Prince William feared his brother had been "blindsided by lust" in his haste to wed Meghan Markle, according to a new book on the couple.
In Finding Freedom, serialised by the Times and the Sunday Times, the authors claim the Duke of Sussex was angered by what he perceived as his brother's "snobbish" attitude to his bride.
The book's co-authors, Carolyn Durand and Omid Scobie, claim Harry was offended by William's advice to "take as much time as you need to get to know this girl".
According to the pair, William was happy for his brother, but "just wanted to make sure that Harry wasn't blindsided by lust".
But his younger brother allegedly took offence to the phrase "this girl", and interpreted it as "snobbish and condescending".
The rest of the royals were also apparently less than welcoming, with one senior royal allegedly referring to Meghan as "Harry's showgirl" – and another saying "she comes with a lot of baggage".
Another senior courtier is said to have told a colleague: "There's just something about her I don't trust."
Harry's belief that the palace was out to sabotage his relationship was the beginning of the rift with his brother.
He is said to have felt "unprotected" by the institutions around the monarchy, and derided by the old guard for being "too sensitive and outspoken".
The Duchess of Cambridge apparently did little to bridge the divide and never really got to know Meghan.
One source said of Harry: "He's extremely protective of Meghan.
"He understands that a lot of people are against them, and he will do everything he can to keep her safe and away from getting hurt — even if that means distancing himself from those people."
Another said the coolness between the princes was the reason for Harry and Meghan's move to Windsor.
"He wanted to get away from the goldfish bowl that was Kensington Palace," the said.
"Everywhere you turn, you're surrounded by staff and family. He was at a point in his life where he was working with his brother, doing the foundation with his brother and living by his brother.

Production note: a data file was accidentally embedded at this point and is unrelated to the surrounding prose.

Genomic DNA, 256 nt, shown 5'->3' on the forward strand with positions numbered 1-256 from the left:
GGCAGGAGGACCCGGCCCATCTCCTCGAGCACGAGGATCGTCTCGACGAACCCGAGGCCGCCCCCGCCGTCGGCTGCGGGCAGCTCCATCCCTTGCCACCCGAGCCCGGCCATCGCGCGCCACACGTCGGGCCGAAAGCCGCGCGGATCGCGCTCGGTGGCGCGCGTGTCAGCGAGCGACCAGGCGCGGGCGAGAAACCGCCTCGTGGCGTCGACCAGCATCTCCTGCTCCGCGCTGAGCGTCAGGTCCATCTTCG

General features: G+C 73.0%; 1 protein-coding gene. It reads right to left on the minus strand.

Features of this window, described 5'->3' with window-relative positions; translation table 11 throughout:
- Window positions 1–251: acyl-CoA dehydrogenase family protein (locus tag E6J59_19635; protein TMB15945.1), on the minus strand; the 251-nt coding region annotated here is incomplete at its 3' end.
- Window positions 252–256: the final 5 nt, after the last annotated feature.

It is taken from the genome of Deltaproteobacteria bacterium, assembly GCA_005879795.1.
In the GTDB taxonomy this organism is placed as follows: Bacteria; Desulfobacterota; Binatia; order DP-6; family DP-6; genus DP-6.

"It was too much."
Other claims include that
– The two couples hardly spoke at the Commonwealth service at Westminster Abbey in March, despite not having seen each other since January.
– The Sussexes felt their complaints were not taken seriously and believed other royal households were leaking stories about them to the press.
– Being told to operate under Buckingham Palace's umbrella after splitting their household from the Cambridges was "a big disappointment" to the Sussexes.
– The Sussexes even considered breaking protocol by springing a surprise visit on the Queen when they believed they were being blocked from seeing the monarch.
A spokesman for Harry and Meghan said the couple did not contribute to the book, but he did not deny the content of The Times's extracts.
The spokesman told the PA news agency: "The Duke and Duchess of Sussex were not interviewed and did not contribute to Finding Freedom.
"This book is based on the authors' own experiences as members of the royal press corps and their own independent reporting."
The revelations come after the Sussexes launched legal action in Los Angeles after drones were allegedly used to take pictures of their 14-month-old son Archie.
A complaint filed at the Los Angeles County Superior Court on Thursday claims an unnamed individual photographed Archie at their home during lockdown.
The lawsuit is the latest example of the couple's war against what they describe as an intrusive tabloid media.
Meghan is suing Associated Newspapers, publisher of the Mail on Sunday and MailOnline, over articles which featured parts of a "private and confidential" letter from the duchess to her estranged father, Thomas Markle.